A good example of this is in the beginning of the Red Sea sequence, where the Pharaoh, in a darkened alcove of red stone and dressed in dark blue except for a glowing breastplate, raises his spear, and is surrounded by speeding chariots with white horses that have come from behind, the wheels and ornaments a bright gold, and the soldiers in red cloaks. The camera then pans against their movement so that everything seems blurred. In the larger format and sharper clarity of VistaVision, these colors take on almost abstract patterns, like a moving painting, layer after layer flowing before one’s eyes. Add to this an uncompressed stereo mix with blaring trumpets coming from the surround speakers in the same rhythm as the chariots moving on screen, and you have an image that is fairly hypnotic.

Ultimately, DeMille’s film attempts to be all things for all people, from a parable about freedom appealing to the then burgeoning Civil Rights movement (“Go, proclaim liberty throughout all the lands, to all the inhabitants thereof,” Moses says on the way to heaven), to a sermon about spiritual piety with fundamentalist overtones (“Who is on the Lord’s side, let him come to me!” Moses says before smashing the tablets of the Law and destroying the Golden Calf), to the heart-rending melodrama of a princess who loves not wisely but too well, to a lush, eye-popping boy’s adventure with lots of charging armies in chariots. Because of this, the film is a series of contradictions, veering between sober-sided pomposity and the sublimely silly (in a way mirroring the contradictions of the Holy Bible itself), finally accruing meaning by focusing both visually and narratively upon the gaze and transformation of a specific human consciousness, that of the prophet Moses.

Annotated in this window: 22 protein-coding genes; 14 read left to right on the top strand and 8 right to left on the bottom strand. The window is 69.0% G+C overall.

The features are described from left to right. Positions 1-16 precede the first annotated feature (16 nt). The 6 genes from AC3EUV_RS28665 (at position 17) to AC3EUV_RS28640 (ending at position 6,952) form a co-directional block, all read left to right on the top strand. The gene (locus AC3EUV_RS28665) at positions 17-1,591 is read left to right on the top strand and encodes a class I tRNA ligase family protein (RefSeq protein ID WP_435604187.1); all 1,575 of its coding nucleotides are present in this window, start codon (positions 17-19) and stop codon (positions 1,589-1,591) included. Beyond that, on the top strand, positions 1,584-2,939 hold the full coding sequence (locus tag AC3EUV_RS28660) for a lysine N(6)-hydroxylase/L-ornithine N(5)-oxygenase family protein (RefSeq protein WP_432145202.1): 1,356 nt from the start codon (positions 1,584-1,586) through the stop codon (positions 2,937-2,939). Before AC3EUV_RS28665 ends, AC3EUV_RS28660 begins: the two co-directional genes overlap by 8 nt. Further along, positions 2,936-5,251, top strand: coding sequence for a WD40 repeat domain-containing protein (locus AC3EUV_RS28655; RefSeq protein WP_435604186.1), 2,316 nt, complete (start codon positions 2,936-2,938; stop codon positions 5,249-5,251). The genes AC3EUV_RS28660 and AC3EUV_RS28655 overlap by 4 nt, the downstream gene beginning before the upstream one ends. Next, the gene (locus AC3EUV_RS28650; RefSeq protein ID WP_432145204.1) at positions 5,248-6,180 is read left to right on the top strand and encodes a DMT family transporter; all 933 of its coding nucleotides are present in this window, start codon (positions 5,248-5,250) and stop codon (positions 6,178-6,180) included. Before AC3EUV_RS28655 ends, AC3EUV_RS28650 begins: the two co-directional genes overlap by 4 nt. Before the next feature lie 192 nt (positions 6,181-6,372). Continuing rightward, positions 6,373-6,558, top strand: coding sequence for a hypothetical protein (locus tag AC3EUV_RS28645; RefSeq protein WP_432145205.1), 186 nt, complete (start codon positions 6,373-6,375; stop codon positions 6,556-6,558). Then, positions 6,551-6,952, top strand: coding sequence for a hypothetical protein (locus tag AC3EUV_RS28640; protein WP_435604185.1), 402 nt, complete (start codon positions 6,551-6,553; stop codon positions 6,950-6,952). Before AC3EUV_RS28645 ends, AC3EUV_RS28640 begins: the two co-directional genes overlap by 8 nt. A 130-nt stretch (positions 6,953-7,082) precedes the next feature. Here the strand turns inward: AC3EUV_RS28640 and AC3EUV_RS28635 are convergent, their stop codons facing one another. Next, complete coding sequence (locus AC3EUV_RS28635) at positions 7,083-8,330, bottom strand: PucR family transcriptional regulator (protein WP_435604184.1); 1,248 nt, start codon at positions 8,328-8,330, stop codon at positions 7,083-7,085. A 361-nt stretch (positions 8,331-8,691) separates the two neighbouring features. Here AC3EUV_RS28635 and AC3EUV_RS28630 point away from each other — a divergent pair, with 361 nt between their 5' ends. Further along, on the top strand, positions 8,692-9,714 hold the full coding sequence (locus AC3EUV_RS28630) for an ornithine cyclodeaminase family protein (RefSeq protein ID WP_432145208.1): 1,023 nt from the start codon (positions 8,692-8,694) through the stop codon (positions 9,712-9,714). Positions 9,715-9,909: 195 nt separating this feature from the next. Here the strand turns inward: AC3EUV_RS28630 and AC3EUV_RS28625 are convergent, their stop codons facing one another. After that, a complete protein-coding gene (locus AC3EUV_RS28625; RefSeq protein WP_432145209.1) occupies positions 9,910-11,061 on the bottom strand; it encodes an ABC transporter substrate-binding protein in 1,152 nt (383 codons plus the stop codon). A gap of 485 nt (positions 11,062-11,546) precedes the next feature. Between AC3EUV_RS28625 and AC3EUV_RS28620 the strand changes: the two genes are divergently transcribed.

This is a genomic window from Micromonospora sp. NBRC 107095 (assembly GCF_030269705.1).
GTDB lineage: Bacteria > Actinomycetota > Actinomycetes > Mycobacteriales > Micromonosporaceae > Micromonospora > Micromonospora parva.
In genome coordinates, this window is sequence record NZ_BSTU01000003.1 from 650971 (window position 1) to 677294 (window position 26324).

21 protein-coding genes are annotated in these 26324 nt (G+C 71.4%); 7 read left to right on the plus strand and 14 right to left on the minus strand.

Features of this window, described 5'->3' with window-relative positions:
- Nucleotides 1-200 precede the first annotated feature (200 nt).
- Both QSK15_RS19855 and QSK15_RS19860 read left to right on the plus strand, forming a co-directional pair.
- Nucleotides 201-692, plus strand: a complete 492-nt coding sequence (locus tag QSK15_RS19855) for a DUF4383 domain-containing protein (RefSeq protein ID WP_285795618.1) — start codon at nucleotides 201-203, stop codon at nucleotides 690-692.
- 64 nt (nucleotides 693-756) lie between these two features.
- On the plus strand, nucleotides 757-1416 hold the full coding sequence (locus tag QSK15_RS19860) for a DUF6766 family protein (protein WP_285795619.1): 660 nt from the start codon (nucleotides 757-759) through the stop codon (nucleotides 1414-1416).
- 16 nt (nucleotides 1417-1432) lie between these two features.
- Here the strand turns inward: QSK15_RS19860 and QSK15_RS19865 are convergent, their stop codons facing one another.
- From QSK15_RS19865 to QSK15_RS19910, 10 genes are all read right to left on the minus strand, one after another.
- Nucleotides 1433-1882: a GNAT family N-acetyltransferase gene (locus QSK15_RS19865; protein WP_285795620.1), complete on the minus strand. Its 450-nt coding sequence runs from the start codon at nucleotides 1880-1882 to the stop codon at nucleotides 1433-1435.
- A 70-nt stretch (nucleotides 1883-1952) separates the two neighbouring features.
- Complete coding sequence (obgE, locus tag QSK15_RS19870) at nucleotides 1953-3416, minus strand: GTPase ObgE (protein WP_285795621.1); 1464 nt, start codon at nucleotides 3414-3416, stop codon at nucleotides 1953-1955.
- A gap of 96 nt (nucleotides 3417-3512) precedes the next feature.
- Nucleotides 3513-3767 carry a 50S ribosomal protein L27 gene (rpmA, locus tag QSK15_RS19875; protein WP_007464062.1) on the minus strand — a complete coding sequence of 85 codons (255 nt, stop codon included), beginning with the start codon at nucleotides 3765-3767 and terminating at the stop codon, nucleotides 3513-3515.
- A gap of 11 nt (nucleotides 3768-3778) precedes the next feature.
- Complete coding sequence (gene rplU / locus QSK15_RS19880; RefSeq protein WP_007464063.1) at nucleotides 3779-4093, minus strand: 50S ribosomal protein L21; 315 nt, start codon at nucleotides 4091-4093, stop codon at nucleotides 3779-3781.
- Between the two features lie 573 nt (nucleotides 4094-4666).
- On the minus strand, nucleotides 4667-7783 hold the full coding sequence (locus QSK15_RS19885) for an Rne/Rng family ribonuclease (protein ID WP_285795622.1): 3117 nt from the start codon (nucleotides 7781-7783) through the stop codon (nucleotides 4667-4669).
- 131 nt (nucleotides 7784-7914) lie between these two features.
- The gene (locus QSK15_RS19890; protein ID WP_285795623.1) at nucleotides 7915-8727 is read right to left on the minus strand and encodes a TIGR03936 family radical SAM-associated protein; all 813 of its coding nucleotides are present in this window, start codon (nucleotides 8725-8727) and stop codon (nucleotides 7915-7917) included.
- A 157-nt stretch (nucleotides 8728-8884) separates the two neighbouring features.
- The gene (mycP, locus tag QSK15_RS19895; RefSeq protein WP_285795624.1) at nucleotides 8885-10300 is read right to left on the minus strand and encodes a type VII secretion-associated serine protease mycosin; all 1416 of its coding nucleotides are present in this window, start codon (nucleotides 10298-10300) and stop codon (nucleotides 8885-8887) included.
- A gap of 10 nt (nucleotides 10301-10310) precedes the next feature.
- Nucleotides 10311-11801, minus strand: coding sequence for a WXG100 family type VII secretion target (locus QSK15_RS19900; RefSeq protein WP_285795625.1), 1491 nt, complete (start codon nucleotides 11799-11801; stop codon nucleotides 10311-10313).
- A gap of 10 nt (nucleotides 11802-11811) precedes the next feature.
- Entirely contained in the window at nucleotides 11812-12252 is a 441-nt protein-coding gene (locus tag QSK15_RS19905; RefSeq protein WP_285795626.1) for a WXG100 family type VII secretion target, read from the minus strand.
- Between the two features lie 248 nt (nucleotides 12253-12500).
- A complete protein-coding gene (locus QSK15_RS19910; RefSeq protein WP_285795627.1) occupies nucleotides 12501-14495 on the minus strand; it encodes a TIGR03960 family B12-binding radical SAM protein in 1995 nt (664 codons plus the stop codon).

What allows THE TEN COMMANDMENTS to still speak to us today is not only DeMille’s faithfulness to the human complexity of the man called Moses, but also by DeMille remaining faithful to himself. The filmmaking expresses the artist DeMille had been from the very beginning of his development, who first cried “action” on a vacant lot in an undeveloped Hollywood in 1913, and remained the same through the coming of the studios, the revolutions of sound, color and widescreen, as well as the transformation of the country during the Roaring Twenties, the Depression, and the Second World War. Due to DeMille’s steadfastness, the film’s story of a human being’s vision merges with that of its maker, and his surprisingly visionary cinematic style.